Justice Horsman determined the plaintiff “testified in a clear and forthright manner” about the accident. She noted his “recollection of material events was consistent, detailed, and not shaken in cross-examination.” On the other hand, the judge found the defendant’s account of events “vague and implausible.” For instance, the defendant could not recall how long she stopped at the intersection. In any case, she could not have stopped for very long if she somehow “did not see a 40-foot transit bus when she looked to her left.” The judge said it was “unbelievable” that the defendant could not see the bus until it somehow “appeared in front of her at the moment of collision,” as she testified.

The judge also credited the RMCP constable’s account of his interview with the defendant at the accident scene. The fact the defendant could not recall this conversation was, the judge noted, consistent with her “own self-admitted memory gaps around the Accident.” Finally, Justice Horsman noted that the bus passenger’s testimony corroborated the plaintiff’s assertion that it was the defendant who failed to stop before entering the intersection.

The court also did not accept the defence’s view that even if she was negligent, the plaintiff was at least partially responsible for the accident. The plaintiff consistently testified that he stopped at the intersection. The judge noted plaintiff was a “professional driver who has had over two decades of experience driving a public transit bus without apparent incident.” As his bus arrived at the intersection first, the plaintiff had the right-of-way, contrary to the defendant’s assertions.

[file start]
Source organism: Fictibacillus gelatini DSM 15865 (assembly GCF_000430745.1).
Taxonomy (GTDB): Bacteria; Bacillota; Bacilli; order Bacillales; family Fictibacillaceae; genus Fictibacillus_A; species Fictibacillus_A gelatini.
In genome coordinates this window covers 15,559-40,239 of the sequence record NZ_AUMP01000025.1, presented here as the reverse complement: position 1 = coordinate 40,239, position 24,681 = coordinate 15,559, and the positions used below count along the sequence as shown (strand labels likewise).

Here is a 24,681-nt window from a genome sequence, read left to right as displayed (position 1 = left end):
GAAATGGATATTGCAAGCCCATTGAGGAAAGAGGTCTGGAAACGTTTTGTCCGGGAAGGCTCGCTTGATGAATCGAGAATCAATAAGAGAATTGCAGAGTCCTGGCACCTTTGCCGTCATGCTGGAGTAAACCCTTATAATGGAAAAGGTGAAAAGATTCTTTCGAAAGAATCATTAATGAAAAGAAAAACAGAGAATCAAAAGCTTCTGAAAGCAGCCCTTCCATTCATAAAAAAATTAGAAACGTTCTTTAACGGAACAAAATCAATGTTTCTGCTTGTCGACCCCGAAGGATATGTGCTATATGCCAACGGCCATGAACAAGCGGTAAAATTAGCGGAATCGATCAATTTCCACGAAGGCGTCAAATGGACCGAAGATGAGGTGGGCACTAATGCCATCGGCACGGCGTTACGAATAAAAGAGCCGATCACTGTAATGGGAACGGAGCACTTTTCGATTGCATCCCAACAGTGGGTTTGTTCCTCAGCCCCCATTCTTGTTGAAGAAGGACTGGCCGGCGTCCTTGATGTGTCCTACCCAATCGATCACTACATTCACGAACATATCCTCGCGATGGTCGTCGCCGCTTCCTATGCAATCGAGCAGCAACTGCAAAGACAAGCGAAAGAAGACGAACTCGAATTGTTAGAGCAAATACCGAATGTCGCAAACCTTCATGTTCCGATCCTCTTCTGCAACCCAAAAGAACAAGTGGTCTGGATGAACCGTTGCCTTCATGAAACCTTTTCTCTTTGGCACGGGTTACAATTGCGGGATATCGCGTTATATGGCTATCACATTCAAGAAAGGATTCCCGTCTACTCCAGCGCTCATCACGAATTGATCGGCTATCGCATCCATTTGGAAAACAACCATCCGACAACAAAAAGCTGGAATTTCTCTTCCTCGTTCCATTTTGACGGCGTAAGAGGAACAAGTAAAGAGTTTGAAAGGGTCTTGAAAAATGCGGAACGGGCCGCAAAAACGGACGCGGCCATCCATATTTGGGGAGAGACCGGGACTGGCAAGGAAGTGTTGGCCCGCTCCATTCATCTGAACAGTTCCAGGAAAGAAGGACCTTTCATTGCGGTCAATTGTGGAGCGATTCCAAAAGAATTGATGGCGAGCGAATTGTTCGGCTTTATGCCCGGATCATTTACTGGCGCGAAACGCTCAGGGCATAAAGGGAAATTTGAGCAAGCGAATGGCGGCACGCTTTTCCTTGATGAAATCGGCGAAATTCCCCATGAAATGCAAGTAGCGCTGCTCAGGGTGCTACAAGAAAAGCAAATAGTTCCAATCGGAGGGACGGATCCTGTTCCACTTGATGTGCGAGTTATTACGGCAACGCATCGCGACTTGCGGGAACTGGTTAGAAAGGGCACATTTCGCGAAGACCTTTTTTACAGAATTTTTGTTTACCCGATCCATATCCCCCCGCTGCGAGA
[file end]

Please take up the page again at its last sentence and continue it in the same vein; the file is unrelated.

In sum, Justice Horsman found the defendant 100% responsible for the accident. The parties agreed to the amount of damages before trial, so it was not necessary for the judge to make any separate findings in that regard.

Contact the Preszler Law Firm Today if You Have Been Injured in a Surrey Motor Vehicle Accident

Even when a car accident comes down to a “he said/she said,” a B.C. judge can still find a defendant responsible based on an assessment of each litigant’s overall credibility. This is why it is critical to work with an experienced Surrey personal injury lawyer when pursuing any accident-related claim. Contact the Preszler Law Firm to schedule a free consultation with a member of our legal team to discuss your accident and how we can best help you.